What are the differences between moles, freckles and liver spots?

Although moles, freckles and liver spots are all skin spots, they have different causes and properties. Moles, also known as melanocytic nevi, are essentially accumulations of pigment cells in the skin and are usually considered benign. Freckles, known in the medical world as ephelides, are also benign blemishes and are mainly caused by sun exposure. Liver spots, also called lentigines, are brown spots that develop under the influence of sunlight and can develop later in life. In this article, we’ll take a closer look at the differences between moles, freckles, and liver spots, and how to determine which spots are of concern and which aren’t.

What are the differences?

The 3 are better distinguished under the microscope (biopsy). With a freckle, the amount of pigment cells (melanocytes) are equal, only more pigment is produced.
A liver spot, also known as a sun spot, actually has nothing to do with your liver. In the medical world, a liver spot is also called lentigo. Lentigines (plural) contain both more pigment cells and more pigment. The pigment cells are evenly distributed in the lower layer of the epidermis.
In moles, there are also more pigment cells, but unevenly distributed and accumulated in the skin.


Freckles are small, flat spots on the skin that are caused by an increase in melanin, the pigment responsible for the color of our skin, hair and eyes. Most freckles are small and range in color from light brown to dark brown. They are usually about 1 to 2 millimeters in size, but can be up to 5 millimeters in size in some cases.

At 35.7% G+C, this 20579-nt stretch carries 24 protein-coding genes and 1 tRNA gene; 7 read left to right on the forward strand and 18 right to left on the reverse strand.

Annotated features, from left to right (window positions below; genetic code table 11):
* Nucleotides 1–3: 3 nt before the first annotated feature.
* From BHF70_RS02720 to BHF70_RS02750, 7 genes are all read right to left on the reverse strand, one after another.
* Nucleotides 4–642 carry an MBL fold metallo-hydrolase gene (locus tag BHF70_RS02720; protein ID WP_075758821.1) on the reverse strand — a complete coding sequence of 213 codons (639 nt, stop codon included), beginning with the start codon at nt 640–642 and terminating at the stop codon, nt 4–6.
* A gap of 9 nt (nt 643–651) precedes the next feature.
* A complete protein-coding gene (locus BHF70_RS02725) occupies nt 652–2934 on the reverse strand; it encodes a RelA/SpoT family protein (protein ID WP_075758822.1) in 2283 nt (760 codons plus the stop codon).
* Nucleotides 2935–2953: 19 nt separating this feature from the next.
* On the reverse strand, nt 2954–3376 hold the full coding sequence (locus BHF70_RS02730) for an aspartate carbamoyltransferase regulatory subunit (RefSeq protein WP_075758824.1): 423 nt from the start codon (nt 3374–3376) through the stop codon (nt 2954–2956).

Freckles are mainly found on the face and sun-exposed areas such as the upper body, forearms and lower legs. They are formed under the influence of sunlight. That is why they become darker in color during the summer period and just lighter in the winter months. Most people recognize freckles very easily. They are more common in people with lighter hair color and skin type (red and blond hair).

Although freckles are usually harmless and do not require medical treatment, it is important to keep an eye out for changes in the size, color or shape of freckles as these changes may indicate skin cancer. People with lots of freckles should be extra careful in the sun and use sunscreen to protect their skin.

In addition to sun exposure, freckles can also be hereditary. People who have a parent with lots of freckles are more likely to develop freckles as well. In some cases, freckles can be reduced with treatments such as chemical peels or laser therapy, but these treatments are not always effective and have risks.

Moles Freckles Lentigo

Lentigo (Lentiginis plural)

Lentigines are brown spots and also arise under the influence of sunlight. These stains will not go away on their own. They can arise from puberty, then they are called lentigines simplex. Lentigines solaris or lentigo senilis (liver spot or age spot) are also benign variants that develop at a later age. You often see them on the backs of the hands and on the cheeks.

A common question about lentigines is whether these spots are malignant. Lentigines are generally benign and do not have cancerous properties. However, it is important to keep an eye on the spots and check regularly for changes in size, shape and color. If changes occur, it is wise to consult a dermatologist for further examination and possibly a biopsy.

Lentigines can also be confused with other pigment disorders such as freckles and moles. The main difference between freckles and lentigines is that freckles often appear in greater numbers and are darker in summer. Lentigines are darker and remain visible all year round.